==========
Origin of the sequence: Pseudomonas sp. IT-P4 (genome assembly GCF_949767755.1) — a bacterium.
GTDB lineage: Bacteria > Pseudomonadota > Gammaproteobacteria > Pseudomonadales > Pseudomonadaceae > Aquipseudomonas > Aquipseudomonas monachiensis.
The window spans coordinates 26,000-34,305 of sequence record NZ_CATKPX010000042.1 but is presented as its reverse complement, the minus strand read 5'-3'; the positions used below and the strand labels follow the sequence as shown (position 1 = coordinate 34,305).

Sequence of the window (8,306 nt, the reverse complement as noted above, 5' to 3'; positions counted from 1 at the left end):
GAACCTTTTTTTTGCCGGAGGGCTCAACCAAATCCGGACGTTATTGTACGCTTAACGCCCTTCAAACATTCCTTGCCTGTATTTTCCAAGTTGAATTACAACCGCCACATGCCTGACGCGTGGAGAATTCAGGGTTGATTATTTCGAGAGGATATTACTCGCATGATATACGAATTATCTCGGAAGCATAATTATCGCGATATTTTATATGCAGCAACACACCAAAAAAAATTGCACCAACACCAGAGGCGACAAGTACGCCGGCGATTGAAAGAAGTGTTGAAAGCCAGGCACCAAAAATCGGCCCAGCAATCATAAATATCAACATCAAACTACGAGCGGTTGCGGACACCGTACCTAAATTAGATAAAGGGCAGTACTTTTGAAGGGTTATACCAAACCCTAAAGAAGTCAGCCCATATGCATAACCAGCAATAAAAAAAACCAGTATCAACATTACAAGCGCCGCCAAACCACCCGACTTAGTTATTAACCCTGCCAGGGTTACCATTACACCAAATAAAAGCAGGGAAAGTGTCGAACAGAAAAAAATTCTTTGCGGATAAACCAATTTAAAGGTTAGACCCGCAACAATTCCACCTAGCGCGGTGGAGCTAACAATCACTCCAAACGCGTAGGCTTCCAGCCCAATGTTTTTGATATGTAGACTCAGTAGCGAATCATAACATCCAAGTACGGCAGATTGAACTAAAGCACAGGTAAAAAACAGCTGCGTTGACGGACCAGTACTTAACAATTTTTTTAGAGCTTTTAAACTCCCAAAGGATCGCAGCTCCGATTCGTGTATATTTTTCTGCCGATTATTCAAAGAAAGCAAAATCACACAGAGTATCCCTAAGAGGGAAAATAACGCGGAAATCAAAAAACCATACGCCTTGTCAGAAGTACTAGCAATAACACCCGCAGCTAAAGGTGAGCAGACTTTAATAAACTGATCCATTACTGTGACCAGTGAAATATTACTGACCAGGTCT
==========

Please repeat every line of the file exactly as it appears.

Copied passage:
Origin of the sequence: Pseudomonas sp. IT-P4 (genome assembly GCF_949767755.1) — a bacterium.
GTDB lineage: Bacteria > Pseudomonadota > Gammaproteobacteria > Pseudomonadales > Pseudomonadaceae > Aquipseudomonas > Aquipseudomonas monachiensis.
The window spans coordinates 26,000-34,305 of sequence record NZ_CATKPX010000042.1 but is presented as its reverse complement, the minus strand read 5'-3'; the positions used below and the strand labels follow the sequence as shown (position 1 = coordinate 34,305).

Sequence of the window (8,306 nt, the reverse complement as noted above, 5' to 3'; positions counted from 1 at the left end):
GAACCTTTTTTTTGCCGGAGGGCTCAACCAAATCCGGACGTTATTGTACGCTTAACGCCCTTCAAACATTCCTTGCCTGTATTTTCCAAGTTGAATTACAACCGCCACATGCCTGACGCGTGGAGAATTCAGGGTTGATTATTTCGAGAGGATATTACTCGCATGATATACGAATTATCTCGGAAGCATAATTATCGCGATATTTTATATGCAGCAACACACCAAAAAAAATTGCACCAACACCAGAGGCGACAAGTACGCCGGCGATTGAAAGAAGTGTTGAAAGCCAGGCACCAAAAATCGGCCCAGCAATCATAAATATCAACATCAAACTACGAGCGGTTGCGGACACCGTACCTAAATTAGATAAAGGGCAGTACTTTTGAAGGGTTATACCAAACCCTAAAGAAGTCAGCCCATATGCATAACCAGCAATAAAAAAAACCAGTATCAACATTACAAGCGCCGCCAAACCACCCGACTTAGTTATTAACCCTGCCAGGGTTACCATTACACCAAATAAAAGCAGGGAAAGTGTCGAACAGAAAAAAATTCTTTGCGGATAAACCAATTTAAAGGTTAGACCCGCAACAATTCCACCTAGCGCGGTGGAGCTAACAATCACTCCAAACGCGTAGGCTTCCAGCCCAATGTTTTTGATATGTAGACTCAGTAGCGAATCATAACATCCAAGTACGGCAGATTGAACTAAAGCACAGGTAAAAAACAGCTGCGTTGACGGACCAGTACTTAACAATTTTTTTAGAGCTTTTAAACTCCCAAAGGATCGCAGCTCCGATTCGTGTATATTTTTCTGCCGATTATTCAAAGAAAGCAAAATCACACAGAGTATCCCTAAGAGGGAAAATAACGCGGAAATCAAAAAACCATACGCCTTGTCAGAAGTACTAGCAATAACACCCGCAGCTAAAGGTGAGCAGACTTTAATAAACTGATCCATTACTGTGACCAGTGAAATATTACTGACCAGGTCT